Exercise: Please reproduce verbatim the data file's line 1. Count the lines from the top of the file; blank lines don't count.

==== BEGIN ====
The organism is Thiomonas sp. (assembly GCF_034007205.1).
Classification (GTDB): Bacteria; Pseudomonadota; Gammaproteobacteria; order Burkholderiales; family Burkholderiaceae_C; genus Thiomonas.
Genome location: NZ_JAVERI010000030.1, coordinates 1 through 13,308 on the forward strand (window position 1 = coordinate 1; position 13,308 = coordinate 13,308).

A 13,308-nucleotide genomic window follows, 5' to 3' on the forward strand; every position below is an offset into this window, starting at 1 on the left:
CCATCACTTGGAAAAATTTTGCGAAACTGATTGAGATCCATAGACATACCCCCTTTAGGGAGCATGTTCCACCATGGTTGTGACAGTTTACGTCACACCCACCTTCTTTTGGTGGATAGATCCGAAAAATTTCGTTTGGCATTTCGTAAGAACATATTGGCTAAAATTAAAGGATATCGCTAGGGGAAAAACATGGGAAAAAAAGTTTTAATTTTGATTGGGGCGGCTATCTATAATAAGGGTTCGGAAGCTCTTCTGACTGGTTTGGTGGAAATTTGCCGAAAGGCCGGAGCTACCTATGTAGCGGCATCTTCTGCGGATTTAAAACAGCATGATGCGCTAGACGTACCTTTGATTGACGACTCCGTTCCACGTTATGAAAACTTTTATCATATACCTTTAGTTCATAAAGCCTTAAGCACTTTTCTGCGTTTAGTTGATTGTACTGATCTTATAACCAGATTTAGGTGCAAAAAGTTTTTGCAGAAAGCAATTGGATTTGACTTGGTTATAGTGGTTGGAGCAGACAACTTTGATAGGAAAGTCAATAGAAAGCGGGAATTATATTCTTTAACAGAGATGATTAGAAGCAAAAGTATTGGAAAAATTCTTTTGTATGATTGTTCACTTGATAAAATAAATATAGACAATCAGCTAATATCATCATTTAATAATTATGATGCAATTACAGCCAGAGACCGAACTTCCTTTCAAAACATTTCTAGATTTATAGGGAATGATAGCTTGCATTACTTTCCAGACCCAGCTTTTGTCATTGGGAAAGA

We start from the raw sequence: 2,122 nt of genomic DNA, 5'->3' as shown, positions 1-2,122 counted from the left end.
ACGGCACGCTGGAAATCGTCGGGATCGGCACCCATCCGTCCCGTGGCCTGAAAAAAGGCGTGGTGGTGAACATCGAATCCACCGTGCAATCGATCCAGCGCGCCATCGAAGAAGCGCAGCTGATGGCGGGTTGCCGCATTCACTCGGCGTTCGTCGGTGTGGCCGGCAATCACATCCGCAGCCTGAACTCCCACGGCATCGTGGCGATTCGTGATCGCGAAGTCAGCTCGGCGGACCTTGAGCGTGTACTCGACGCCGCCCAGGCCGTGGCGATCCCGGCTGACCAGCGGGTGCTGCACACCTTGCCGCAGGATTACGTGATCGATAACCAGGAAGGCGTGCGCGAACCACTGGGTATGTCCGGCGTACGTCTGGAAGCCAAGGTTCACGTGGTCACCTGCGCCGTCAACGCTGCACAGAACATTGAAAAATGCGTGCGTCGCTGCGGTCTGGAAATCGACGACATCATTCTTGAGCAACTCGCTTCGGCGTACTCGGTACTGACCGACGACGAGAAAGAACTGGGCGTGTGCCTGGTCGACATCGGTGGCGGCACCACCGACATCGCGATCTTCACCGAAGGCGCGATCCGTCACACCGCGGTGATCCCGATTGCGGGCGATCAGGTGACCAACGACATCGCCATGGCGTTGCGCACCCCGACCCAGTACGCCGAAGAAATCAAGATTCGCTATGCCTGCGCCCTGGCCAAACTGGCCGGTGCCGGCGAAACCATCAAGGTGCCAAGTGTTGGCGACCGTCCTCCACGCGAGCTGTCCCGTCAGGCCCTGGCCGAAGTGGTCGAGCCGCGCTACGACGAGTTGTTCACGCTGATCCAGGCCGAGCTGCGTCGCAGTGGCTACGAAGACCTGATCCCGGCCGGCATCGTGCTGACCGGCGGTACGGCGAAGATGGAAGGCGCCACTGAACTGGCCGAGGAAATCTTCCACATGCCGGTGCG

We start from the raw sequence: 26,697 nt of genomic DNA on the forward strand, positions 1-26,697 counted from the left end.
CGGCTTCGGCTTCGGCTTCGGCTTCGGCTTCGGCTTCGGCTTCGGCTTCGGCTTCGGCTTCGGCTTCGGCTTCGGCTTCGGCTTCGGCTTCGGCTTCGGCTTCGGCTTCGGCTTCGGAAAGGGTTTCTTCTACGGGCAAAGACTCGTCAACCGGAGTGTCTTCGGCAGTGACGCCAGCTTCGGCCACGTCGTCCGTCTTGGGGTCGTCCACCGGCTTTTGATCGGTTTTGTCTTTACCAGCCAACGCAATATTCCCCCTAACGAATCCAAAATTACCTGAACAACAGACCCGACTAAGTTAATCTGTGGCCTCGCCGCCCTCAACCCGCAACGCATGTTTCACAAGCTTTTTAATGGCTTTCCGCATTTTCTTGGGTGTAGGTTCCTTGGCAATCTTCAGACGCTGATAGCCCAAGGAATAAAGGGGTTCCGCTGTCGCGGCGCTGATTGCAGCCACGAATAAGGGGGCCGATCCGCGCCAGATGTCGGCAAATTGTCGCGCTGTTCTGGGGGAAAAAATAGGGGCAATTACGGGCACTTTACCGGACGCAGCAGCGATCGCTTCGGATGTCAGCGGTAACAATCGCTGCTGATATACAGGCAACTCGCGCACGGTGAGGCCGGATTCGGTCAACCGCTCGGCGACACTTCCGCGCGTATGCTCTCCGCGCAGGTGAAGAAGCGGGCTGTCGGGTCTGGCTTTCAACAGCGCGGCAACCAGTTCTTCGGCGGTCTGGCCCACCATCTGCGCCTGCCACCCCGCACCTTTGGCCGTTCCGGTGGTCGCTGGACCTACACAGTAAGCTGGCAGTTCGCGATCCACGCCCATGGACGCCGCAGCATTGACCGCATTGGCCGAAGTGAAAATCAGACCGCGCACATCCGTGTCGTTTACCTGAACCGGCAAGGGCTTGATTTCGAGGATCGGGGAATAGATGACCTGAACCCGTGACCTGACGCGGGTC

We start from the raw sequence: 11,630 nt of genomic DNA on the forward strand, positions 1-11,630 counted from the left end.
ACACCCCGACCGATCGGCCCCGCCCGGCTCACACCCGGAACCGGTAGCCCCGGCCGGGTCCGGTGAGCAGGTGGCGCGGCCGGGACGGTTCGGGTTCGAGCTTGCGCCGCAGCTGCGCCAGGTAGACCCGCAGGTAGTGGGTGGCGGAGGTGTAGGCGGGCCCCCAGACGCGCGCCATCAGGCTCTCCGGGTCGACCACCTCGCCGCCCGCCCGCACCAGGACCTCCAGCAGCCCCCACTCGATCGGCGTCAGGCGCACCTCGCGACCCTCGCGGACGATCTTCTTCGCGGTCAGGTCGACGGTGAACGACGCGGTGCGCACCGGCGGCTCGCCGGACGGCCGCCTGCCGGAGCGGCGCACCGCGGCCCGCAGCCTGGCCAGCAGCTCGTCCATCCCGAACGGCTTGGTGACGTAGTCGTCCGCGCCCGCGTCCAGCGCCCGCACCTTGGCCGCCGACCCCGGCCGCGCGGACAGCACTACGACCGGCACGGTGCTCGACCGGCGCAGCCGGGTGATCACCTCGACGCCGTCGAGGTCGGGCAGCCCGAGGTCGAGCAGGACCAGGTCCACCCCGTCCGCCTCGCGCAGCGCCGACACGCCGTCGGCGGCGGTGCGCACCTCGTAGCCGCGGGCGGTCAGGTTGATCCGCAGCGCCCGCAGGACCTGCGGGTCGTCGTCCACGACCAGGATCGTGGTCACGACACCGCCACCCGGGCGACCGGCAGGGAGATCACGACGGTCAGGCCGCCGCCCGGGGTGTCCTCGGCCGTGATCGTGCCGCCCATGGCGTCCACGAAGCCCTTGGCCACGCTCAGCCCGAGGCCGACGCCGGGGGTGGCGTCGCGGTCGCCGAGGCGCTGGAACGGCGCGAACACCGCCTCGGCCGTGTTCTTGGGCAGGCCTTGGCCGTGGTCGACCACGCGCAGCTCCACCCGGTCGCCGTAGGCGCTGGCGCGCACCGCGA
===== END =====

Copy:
The organism is Thiomonas sp. (assembly GCF_034007205.1).